Although the highest peak of Sardinia does not rise above 1,400m, the island offers a variety of landscapes perfumed with the fragrance of garrigues and maquises. The interior of the island has maintained its rustic character, best experienced if you stay at one of the inns and indulge in traditional Sardinian products, cold cuts, cheese and skewered roast meat.
The coasts are one of the main reasons why people travel to Sardinia. Although the Costa Esmeralda, the origin of Sardinian tourism in the 1960s, has become less popular over time, its creeks lined with crystal clear water remain just as warm and welcoming as they ever were. To get a true picture of Sardinia's authenticity, however, try and stay to the west or the south of the island. Despite the small number of beaches, its charm lies mainly in its impressive cliffs.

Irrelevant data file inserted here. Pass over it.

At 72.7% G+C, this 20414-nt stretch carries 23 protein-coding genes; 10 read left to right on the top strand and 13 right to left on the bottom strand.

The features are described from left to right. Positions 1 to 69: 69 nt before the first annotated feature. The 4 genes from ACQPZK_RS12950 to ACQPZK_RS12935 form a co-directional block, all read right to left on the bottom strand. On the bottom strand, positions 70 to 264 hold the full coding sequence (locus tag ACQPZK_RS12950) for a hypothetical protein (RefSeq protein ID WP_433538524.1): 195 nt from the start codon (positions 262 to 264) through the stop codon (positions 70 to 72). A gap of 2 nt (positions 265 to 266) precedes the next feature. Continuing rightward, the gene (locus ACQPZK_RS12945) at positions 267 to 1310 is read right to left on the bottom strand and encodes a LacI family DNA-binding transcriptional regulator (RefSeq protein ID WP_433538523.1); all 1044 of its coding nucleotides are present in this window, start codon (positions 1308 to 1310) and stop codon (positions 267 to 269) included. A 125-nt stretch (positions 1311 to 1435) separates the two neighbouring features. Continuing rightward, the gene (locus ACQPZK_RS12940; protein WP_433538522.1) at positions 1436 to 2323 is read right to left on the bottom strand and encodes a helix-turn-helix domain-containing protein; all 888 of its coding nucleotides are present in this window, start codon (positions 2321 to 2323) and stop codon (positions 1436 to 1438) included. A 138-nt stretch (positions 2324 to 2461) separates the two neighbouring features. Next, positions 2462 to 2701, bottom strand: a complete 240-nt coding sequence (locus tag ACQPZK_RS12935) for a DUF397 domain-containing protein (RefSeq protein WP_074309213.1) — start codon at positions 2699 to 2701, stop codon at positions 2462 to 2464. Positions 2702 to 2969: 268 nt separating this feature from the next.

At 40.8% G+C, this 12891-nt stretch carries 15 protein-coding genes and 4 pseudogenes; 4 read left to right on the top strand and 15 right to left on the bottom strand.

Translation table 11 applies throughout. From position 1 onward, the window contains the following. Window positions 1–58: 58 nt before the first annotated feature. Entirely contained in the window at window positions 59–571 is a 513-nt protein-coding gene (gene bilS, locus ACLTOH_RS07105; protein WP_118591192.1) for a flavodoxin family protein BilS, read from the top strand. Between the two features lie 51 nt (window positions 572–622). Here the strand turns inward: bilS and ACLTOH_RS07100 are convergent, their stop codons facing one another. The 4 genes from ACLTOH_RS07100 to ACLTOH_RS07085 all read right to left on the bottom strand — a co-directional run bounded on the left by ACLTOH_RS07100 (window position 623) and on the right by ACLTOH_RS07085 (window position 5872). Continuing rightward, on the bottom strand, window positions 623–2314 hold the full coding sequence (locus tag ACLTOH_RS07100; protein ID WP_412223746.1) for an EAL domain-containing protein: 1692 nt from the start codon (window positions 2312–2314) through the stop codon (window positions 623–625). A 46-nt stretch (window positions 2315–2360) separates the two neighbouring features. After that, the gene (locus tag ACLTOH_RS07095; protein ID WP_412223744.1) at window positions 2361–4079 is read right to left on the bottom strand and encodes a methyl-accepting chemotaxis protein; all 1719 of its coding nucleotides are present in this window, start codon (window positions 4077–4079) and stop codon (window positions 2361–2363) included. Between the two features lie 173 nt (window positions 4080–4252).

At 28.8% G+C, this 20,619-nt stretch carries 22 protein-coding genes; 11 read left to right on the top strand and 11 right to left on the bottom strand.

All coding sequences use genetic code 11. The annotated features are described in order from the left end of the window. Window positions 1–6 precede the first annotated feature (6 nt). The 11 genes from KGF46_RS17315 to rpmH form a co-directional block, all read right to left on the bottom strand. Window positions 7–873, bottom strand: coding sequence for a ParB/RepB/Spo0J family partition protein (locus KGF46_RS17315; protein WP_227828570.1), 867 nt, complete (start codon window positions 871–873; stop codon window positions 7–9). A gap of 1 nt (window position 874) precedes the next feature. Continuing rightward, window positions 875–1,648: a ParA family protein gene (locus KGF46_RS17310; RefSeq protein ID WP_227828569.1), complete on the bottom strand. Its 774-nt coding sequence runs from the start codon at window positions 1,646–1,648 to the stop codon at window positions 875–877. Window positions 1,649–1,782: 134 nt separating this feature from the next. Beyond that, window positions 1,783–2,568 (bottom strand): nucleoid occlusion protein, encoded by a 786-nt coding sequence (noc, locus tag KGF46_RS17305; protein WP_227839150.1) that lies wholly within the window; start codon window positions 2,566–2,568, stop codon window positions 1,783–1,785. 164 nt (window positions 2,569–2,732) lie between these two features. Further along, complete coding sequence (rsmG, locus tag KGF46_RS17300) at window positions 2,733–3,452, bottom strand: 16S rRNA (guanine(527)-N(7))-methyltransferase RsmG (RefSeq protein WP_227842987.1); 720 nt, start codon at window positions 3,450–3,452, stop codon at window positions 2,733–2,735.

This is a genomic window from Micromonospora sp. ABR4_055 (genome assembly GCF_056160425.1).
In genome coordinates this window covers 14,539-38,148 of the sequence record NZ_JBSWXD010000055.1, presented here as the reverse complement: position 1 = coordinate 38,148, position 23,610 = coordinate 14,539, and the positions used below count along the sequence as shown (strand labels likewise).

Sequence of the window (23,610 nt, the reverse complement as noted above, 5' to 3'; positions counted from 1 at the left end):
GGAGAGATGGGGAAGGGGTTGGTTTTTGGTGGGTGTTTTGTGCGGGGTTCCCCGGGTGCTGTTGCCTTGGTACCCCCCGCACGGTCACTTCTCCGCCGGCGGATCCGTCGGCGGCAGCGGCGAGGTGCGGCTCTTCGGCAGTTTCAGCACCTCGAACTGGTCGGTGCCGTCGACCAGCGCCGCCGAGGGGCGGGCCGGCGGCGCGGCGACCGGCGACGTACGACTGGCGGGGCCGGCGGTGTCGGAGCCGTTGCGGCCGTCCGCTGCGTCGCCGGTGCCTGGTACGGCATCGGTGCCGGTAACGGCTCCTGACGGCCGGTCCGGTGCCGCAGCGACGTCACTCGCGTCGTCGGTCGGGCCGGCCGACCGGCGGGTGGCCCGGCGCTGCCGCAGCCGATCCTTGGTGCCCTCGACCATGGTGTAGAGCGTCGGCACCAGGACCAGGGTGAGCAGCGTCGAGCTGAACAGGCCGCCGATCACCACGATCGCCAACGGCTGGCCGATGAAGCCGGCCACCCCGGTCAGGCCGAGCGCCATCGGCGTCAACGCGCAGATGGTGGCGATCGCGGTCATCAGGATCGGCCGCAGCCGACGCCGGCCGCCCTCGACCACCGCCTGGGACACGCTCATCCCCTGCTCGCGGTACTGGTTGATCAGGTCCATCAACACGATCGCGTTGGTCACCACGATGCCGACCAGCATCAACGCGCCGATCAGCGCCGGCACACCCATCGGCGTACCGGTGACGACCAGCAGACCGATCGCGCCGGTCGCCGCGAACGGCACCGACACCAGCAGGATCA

The different flower varieties are fairly typical of the Mediterranean landscape. Sardinia is also home to numerous animal breeders and small farms (which mainly produce meat and cheese perfumed with maquis).
As is often the case with islands, Sardinia has managed to proudly preserve nearly all of its traditions.
Sardinia's most characteristics monuments are to be found in its natural settings.